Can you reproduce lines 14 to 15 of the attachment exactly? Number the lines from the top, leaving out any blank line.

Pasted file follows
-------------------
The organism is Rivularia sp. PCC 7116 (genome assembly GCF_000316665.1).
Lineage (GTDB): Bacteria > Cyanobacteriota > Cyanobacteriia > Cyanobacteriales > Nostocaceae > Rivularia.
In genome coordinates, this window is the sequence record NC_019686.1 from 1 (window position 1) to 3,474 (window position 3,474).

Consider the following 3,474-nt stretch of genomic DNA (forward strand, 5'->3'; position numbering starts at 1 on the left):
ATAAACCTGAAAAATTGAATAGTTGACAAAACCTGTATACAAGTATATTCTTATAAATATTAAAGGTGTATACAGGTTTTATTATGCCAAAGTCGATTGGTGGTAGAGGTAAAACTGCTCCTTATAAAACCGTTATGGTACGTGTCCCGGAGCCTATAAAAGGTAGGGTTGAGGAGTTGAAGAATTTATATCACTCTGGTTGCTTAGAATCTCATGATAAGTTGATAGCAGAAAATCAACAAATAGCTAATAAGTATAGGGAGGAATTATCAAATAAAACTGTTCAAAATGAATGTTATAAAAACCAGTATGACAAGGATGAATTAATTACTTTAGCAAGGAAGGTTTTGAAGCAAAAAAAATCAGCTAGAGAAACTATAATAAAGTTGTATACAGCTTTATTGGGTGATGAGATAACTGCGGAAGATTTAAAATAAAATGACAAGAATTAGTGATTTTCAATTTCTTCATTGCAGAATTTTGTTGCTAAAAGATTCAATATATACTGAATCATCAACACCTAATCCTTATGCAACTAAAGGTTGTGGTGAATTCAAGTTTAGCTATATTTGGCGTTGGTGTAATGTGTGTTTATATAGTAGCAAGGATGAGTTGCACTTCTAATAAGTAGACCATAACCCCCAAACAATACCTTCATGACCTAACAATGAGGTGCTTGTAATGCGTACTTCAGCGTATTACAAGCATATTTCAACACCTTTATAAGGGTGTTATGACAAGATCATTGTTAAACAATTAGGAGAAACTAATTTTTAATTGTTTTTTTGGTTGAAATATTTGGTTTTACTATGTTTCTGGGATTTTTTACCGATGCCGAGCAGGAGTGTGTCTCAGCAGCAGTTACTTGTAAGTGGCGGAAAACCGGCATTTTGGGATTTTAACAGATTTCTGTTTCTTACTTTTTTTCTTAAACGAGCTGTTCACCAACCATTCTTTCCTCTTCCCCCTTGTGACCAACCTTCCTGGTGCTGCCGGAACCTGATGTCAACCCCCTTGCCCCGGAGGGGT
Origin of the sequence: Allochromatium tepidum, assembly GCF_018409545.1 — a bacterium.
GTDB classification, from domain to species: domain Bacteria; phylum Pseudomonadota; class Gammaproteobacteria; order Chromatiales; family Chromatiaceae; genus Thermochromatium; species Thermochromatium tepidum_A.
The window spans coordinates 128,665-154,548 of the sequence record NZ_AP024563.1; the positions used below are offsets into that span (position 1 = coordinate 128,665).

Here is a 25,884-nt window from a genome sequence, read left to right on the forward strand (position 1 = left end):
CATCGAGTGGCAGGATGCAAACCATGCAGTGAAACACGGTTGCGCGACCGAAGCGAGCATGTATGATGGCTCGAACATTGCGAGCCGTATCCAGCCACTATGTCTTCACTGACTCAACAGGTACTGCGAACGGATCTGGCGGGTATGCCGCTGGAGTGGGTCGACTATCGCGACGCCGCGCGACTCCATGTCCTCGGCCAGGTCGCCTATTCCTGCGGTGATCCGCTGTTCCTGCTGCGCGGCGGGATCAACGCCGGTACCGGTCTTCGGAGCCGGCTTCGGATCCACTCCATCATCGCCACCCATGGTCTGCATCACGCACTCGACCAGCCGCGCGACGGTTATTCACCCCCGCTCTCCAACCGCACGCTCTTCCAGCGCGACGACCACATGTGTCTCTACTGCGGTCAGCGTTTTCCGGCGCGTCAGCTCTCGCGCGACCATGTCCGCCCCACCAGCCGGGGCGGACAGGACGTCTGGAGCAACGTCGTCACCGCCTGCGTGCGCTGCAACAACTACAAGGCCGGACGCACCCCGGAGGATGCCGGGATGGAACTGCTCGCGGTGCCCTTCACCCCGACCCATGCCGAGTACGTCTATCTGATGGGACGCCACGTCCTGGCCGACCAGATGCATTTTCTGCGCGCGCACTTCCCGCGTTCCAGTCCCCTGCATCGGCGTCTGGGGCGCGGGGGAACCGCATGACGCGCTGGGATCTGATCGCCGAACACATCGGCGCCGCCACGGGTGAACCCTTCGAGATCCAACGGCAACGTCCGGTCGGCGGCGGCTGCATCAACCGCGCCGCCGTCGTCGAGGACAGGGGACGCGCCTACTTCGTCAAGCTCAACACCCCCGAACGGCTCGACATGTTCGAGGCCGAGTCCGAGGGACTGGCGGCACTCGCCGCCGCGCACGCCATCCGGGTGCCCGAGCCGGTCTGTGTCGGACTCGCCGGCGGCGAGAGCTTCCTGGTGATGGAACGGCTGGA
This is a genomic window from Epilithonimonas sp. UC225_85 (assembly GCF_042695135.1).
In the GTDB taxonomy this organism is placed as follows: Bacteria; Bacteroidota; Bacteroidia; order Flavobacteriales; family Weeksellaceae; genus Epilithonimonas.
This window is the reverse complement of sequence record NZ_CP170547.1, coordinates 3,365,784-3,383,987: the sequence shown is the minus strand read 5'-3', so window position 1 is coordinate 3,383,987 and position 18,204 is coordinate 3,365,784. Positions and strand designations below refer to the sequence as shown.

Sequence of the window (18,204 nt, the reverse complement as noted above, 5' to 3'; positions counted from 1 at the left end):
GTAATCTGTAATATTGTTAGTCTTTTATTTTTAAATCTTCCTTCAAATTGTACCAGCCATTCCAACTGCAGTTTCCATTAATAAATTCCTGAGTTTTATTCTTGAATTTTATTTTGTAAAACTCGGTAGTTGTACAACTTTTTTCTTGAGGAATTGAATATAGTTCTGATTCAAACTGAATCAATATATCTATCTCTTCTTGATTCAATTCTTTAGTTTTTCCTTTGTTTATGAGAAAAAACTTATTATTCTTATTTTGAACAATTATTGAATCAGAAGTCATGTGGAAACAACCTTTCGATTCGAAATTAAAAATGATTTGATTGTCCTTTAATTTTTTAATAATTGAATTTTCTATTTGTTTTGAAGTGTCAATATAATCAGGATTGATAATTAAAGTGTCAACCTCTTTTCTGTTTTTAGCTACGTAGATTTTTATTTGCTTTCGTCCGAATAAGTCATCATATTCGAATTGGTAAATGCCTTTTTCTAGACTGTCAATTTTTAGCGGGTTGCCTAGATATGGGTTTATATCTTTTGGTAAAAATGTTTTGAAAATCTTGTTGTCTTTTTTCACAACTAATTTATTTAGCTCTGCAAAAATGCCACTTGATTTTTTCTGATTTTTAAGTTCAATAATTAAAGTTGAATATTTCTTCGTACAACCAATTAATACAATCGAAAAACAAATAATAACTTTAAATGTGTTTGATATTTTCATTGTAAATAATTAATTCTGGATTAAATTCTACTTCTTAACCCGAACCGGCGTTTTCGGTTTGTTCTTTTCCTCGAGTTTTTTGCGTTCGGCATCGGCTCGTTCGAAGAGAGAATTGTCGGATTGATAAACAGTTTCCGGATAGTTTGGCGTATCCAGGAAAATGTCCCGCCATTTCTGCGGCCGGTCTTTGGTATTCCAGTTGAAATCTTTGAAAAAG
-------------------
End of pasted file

Sequence of the window (18,204 nt, the reverse complement as noted above, 5' to 3'; positions counted from 1 at the left end):
GTAATCTGTAATATTGTTAGTCTTTTATTTTTAAATCTTCCTTCAAATTGTACCAGCCATTCCAACTGCAGTTTCCATTAATAAATTCCTGAGTTTTATTCTTGAATTTTATTTTGTAAAACTCGGTAGTTGTACAACTTTTTTCTTGAGGAATTGAATATAGTTCTGATTCAAACTGAATCAATATATCTATCTCTTCTTGATTCAATTCTTTAGTTTTTCCTTTGTTTATGAGAAAAAACTTATTATTCTTATTTTGAACAATTATTGAATCAGAAGTCATGTGGAAACAACCTTTCGATTCGAAATTAAAAATGATTTGATTGTCCTTTAATTTTTTAATAATTGAATTTTCTATTTGTTTTGAAGTGTCAATATAATCAGGATTGATAATTAAAGTGTCAACCTCTTTTCTGTTTTTAGCTACGTAGATTTTTATTTGCTTTCGTCCGAATAAGTCATCATATTCGAATTGGTAAATGCCTTTTTCTAGACTGTCAATTTTTAGCGGGTTGCCTAGATATGGGTTTATATCTTTTGGTAAAAATGTTTTGAAAATCTTGTTGTCTTTTTTCACAACTAATTTATTTAGCTCTGCAAAAATGCCACTTGATTTTTTCTGATTTTTAAGTTCAATAATTAAAGTTGAATATTTCTTCGTACAACCAATTAATACAATCGAAAAACAAATAATAACTTTAAATGTGTTTGATATTTTCATTGTAAATAATTAATTCTGGATTAAATTCTACTTCTTAACCCGAACCGGCGTTTTCGGTTTGTTCTTTTCCTCGAGTTTTTTGCGTTCGGCATCGGCTCGTTCGAAGAGAGAATTGTCGGATTGATAAACAGTTTCCGGATAGTTTGGCGTATCCAGGAAAATGTCCCGCCATTTCTGCGGCCGGTCTTTGGTATTCCAGTTGAAATCTTTGAAAAAG